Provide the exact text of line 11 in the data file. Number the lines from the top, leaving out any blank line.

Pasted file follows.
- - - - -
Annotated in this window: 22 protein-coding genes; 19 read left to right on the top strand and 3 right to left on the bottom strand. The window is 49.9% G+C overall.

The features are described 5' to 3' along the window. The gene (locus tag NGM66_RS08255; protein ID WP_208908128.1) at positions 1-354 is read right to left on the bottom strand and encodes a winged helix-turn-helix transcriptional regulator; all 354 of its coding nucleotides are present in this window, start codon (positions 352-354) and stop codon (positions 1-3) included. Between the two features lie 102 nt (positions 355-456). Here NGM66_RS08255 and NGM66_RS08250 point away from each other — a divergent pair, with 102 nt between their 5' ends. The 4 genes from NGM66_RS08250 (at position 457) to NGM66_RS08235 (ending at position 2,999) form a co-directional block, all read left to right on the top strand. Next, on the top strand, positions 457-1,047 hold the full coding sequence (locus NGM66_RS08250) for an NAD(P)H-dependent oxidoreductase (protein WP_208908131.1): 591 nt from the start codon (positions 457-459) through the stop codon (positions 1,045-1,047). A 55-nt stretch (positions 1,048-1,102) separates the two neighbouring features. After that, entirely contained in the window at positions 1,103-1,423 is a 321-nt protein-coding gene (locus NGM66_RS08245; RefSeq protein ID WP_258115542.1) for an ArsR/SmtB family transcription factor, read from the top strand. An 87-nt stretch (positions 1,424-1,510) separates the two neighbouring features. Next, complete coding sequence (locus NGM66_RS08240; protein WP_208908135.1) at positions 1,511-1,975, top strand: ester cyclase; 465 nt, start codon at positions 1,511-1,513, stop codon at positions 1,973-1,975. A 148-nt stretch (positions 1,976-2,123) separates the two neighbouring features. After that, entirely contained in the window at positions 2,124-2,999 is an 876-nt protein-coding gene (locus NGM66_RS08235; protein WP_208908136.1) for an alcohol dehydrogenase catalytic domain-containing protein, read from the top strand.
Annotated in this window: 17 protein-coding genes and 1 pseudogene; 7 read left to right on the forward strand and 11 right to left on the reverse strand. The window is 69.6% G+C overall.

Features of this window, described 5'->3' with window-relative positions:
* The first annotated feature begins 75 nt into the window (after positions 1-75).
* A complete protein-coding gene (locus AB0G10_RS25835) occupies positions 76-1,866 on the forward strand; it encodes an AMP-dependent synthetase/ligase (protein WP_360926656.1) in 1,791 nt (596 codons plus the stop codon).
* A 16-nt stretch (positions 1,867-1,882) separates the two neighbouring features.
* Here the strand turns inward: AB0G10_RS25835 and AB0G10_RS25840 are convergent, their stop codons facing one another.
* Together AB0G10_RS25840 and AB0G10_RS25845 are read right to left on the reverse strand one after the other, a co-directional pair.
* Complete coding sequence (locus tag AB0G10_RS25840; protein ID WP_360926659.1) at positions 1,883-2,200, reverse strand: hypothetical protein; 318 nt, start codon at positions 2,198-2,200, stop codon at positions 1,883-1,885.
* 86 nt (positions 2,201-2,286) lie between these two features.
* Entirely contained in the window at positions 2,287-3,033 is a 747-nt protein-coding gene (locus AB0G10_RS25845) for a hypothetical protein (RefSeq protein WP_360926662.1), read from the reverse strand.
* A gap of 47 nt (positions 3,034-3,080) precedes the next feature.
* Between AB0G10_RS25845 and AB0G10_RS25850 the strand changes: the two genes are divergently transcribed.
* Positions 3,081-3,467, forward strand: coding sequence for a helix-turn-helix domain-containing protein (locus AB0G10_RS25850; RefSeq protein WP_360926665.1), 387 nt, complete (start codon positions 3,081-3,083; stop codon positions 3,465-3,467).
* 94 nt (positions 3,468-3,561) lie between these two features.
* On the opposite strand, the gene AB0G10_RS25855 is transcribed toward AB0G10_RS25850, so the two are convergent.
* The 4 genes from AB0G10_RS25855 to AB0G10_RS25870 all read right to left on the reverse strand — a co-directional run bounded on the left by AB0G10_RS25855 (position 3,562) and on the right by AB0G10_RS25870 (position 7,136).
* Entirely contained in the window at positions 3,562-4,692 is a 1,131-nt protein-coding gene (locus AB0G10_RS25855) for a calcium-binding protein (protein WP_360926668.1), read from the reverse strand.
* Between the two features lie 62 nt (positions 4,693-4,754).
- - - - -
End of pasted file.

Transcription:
* 86 nt (positions 2,201-2,286) lie between these two features.